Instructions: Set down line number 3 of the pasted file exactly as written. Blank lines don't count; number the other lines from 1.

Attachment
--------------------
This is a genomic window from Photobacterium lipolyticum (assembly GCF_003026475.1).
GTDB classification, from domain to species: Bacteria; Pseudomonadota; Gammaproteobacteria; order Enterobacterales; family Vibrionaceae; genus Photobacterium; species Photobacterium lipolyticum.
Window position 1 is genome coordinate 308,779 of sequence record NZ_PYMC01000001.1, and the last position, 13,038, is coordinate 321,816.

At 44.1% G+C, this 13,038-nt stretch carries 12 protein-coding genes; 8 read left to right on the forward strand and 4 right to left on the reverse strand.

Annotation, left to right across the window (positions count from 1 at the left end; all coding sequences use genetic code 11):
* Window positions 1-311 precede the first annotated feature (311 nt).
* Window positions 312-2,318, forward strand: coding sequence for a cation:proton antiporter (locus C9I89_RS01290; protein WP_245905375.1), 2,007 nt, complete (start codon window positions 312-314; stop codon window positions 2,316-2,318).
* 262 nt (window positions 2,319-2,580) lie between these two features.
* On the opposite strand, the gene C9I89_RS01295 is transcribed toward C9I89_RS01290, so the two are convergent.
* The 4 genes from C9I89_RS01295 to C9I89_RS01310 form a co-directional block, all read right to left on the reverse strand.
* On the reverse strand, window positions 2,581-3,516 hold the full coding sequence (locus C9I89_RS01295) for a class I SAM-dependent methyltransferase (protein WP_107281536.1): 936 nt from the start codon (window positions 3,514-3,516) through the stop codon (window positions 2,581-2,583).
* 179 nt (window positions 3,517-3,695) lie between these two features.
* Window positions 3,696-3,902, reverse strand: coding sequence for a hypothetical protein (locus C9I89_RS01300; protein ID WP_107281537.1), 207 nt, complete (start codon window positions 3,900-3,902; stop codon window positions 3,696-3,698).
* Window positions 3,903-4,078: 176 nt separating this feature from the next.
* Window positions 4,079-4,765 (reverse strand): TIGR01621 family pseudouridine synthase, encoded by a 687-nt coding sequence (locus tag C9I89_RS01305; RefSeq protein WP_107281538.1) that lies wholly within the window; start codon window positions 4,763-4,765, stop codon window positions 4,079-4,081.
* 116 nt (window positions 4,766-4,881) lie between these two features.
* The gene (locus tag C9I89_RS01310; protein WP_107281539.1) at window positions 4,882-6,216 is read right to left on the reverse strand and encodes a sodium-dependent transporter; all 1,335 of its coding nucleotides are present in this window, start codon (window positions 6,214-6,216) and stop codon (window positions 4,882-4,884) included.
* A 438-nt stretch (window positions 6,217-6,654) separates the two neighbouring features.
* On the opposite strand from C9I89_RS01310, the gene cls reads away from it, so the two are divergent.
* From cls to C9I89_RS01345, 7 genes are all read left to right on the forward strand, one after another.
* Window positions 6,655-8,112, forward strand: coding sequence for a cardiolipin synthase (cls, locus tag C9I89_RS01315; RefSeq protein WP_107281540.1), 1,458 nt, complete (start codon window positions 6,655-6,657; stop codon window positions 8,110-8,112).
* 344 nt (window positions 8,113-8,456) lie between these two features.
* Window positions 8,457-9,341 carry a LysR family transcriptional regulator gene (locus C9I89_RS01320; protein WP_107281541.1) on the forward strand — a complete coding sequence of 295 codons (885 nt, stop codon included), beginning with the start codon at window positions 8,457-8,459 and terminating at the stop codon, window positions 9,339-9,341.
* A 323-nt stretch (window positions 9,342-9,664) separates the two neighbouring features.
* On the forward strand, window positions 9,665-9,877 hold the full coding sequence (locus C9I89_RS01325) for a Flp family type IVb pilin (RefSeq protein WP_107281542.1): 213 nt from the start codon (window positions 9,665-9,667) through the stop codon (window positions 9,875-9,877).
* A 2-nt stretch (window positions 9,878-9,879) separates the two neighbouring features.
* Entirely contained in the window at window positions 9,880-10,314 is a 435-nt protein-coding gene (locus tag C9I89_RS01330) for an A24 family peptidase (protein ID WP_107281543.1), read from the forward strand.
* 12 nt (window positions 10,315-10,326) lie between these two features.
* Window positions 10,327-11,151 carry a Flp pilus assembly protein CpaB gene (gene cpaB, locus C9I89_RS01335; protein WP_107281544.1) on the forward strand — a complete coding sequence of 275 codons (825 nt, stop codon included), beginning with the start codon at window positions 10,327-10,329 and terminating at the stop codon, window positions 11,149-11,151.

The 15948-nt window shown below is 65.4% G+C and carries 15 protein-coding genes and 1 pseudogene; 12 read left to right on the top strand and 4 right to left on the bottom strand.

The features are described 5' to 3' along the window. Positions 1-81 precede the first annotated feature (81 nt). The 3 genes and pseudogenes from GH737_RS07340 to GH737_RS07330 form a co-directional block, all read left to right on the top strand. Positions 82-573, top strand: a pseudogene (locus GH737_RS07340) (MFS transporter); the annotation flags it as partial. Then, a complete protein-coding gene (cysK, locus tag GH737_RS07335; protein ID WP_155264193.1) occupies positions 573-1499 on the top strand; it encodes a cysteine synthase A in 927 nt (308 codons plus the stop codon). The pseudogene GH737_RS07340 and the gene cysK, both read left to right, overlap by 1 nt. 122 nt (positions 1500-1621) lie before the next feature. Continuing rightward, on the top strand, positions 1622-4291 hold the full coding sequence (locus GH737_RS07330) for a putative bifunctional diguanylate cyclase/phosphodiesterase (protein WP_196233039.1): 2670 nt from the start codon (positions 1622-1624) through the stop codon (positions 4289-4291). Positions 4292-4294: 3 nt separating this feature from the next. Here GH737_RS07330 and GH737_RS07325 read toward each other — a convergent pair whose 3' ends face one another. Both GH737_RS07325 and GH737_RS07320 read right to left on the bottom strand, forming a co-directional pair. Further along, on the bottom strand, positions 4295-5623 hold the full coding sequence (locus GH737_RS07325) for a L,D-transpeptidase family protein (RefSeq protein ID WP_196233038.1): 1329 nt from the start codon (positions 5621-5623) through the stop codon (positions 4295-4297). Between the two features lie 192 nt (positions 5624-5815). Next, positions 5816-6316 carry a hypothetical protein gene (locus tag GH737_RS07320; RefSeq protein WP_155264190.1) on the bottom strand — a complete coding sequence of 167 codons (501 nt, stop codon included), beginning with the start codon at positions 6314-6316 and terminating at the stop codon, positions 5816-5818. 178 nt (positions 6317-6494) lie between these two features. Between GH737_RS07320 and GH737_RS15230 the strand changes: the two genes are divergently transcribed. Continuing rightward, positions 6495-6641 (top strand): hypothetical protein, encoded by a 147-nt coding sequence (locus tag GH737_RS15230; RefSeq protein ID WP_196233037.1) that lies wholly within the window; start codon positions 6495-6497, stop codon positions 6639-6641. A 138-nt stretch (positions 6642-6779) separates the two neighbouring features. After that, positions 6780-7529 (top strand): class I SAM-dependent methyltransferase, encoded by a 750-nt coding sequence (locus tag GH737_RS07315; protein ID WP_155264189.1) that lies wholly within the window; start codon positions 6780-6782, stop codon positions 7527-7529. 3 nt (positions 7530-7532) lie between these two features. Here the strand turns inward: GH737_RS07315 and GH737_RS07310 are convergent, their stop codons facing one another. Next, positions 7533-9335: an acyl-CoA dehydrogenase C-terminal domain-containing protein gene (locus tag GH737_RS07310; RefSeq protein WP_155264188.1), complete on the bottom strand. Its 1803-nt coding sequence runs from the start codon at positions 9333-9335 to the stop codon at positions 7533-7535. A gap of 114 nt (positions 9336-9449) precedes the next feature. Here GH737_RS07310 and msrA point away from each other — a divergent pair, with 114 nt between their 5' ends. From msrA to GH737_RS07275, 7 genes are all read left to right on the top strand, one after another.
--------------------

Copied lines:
Window position 1 is genome coordinate 308,779 of sequence record NZ_PYMC01000001.1, and the last position, 13,038, is coordinate 321,816.